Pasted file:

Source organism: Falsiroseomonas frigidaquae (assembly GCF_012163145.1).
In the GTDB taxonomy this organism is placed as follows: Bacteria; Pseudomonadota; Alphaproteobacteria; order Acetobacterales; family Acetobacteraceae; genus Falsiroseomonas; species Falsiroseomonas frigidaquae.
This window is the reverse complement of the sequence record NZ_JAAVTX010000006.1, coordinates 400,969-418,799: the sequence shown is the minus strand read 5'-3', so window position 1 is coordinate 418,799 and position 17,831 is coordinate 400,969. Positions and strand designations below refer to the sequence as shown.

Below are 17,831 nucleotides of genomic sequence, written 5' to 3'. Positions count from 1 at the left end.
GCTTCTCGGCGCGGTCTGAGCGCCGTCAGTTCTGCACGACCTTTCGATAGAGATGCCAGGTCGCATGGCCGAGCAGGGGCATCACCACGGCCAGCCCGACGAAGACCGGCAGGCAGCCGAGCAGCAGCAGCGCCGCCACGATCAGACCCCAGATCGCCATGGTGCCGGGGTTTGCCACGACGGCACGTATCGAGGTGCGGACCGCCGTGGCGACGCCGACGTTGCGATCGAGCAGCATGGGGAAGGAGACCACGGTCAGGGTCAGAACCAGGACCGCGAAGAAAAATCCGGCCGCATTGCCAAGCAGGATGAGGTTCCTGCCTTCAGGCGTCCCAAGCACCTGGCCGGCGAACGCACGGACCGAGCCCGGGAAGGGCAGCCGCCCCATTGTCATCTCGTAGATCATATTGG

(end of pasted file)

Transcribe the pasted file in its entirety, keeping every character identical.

Source organism: Falsiroseomonas frigidaquae (assembly GCF_012163145.1).
In the GTDB taxonomy this organism is placed as follows: Bacteria; Pseudomonadota; Alphaproteobacteria; order Acetobacterales; family Acetobacteraceae; genus Falsiroseomonas; species Falsiroseomonas frigidaquae.
This window is the reverse complement of the sequence record NZ_JAAVTX010000006.1, coordinates 400,969-418,799: the sequence shown is the minus strand read 5'-3', so window position 1 is coordinate 418,799 and position 17,831 is coordinate 400,969. Positions and strand designations below refer to the sequence as shown.

Below are 17,831 nucleotides of genomic sequence, written 5' to 3'. Positions count from 1 at the left end.
GCTTCTCGGCGCGGTCTGAGCGCCGTCAGTTCTGCACGACCTTTCGATAGAGATGCCAGGTCGCATGGCCGAGCAGGGGCATCACCACGGCCAGCCCGACGAAGACCGGCAGGCAGCCGAGCAGCAGCAGCGCCGCCACGATCAGACCCCAGATCGCCATGGTGCCGGGGTTTGCCACGACGGCACGTATCGAGGTGCGGACCGCCGTGGCGACGCCGACGTTGCGATCGAGCAGCATGGGGAAGGAGACCACGGTCAGGGTCAGAACCAGGACCGCGAAGAAAAATCCGGCCGCATTGCCAAGCAGGATGAGGTTCCTGCCTTCAGGCGTCCCAAGCACCTGGCCGGCGAACGCACGGACCGAGCCCGGGAAGGGCAGCCGCCCCATTGTCATCTCGTAGATCATATTGG